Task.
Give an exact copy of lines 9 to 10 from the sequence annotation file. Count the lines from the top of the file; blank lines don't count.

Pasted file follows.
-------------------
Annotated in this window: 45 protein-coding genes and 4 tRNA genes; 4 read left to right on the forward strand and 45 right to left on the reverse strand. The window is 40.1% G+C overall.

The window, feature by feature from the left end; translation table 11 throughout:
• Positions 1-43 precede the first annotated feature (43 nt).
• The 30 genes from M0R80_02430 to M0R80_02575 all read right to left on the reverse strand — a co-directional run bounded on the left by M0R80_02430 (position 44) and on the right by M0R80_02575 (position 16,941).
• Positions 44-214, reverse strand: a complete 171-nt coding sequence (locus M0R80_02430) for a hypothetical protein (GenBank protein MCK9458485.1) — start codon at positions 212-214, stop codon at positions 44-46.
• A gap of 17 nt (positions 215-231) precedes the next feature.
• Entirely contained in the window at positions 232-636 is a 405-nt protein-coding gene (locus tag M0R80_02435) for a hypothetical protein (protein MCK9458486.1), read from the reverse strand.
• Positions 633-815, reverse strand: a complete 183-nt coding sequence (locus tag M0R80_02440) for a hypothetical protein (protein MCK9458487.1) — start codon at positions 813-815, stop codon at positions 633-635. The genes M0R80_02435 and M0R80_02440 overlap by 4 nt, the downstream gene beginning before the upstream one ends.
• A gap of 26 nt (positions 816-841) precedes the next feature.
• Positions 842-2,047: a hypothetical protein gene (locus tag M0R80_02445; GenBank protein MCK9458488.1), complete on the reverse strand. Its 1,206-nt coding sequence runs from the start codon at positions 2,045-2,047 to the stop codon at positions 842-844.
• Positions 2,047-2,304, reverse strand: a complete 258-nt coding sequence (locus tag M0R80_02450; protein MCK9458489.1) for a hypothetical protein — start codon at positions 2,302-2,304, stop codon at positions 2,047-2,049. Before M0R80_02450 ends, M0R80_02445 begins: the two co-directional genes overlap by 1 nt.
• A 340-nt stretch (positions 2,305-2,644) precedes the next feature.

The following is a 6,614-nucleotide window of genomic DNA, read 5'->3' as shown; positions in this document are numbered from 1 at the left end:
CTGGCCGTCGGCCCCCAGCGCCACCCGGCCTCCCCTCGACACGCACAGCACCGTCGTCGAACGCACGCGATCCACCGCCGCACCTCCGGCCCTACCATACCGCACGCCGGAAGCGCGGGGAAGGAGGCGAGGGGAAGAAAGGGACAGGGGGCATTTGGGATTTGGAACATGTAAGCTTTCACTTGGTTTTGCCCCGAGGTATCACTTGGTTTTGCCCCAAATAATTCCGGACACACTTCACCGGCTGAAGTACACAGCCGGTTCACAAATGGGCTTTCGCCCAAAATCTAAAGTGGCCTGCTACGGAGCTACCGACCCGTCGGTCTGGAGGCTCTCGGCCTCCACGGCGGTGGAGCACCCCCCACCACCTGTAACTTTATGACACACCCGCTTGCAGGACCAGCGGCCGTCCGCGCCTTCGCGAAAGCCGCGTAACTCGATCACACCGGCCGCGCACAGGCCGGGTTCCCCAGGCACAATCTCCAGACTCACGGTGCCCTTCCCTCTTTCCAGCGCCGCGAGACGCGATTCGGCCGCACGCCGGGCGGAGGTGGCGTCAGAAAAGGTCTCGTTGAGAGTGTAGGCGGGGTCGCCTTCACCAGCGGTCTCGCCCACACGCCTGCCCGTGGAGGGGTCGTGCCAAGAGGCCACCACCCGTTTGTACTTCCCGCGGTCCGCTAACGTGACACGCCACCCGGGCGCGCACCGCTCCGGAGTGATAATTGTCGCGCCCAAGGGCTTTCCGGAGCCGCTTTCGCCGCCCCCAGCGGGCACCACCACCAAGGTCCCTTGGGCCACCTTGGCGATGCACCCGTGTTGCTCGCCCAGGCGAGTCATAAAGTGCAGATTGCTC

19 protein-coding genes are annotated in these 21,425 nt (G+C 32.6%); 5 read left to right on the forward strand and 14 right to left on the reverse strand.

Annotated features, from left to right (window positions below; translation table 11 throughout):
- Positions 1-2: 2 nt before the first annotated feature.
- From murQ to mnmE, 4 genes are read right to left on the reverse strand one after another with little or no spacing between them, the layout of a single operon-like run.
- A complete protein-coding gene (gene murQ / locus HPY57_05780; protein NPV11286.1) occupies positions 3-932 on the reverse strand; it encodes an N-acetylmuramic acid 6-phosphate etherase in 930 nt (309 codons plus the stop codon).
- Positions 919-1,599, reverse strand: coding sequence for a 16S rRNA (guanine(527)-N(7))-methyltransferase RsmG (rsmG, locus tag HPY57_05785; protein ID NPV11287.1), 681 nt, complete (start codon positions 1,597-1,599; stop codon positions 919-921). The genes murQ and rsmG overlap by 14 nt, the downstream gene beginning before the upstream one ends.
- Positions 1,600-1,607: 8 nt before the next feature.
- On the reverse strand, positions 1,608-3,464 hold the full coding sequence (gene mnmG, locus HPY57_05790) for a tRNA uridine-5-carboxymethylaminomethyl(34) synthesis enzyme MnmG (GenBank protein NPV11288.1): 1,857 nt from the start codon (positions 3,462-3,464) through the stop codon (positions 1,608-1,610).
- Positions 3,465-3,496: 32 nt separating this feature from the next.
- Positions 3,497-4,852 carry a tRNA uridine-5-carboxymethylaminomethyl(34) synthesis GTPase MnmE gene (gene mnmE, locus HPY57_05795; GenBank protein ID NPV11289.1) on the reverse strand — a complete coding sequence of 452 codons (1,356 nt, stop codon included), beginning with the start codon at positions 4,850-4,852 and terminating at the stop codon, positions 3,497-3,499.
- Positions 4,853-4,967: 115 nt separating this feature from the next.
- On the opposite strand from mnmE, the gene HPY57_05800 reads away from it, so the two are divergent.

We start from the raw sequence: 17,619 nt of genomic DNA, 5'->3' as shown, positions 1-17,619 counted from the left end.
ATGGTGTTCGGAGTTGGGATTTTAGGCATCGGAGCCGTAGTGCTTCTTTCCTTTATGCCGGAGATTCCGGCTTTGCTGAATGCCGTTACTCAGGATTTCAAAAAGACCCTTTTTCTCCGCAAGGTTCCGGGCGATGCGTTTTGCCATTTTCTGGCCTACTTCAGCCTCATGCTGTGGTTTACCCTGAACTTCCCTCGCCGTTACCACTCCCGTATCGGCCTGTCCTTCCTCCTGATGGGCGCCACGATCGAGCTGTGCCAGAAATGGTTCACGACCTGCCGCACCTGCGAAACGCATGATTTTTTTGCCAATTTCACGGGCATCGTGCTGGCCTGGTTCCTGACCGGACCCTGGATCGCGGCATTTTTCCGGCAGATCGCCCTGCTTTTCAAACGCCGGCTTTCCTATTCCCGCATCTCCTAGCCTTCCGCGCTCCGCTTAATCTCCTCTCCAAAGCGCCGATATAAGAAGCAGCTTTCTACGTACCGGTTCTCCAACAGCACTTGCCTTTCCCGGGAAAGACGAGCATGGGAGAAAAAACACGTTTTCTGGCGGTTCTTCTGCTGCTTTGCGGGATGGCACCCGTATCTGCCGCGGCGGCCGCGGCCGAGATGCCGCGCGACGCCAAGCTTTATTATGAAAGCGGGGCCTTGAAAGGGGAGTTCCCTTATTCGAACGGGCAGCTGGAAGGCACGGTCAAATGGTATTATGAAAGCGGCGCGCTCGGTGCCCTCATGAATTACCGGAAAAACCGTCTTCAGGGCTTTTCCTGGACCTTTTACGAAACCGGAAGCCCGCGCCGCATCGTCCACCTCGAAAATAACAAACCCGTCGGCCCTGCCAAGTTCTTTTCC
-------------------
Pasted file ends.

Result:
• A gap of 26 nt (positions 816-841) precedes the next feature.
• Positions 842-2,047: a hypothetical protein gene (locus tag M0R80_02445; GenBank protein MCK9458488.1), complete on the reverse strand. Its 1,206-nt coding sequence runs from the start codon at positions 2,045-2,047 to the stop codon at positions 842-844.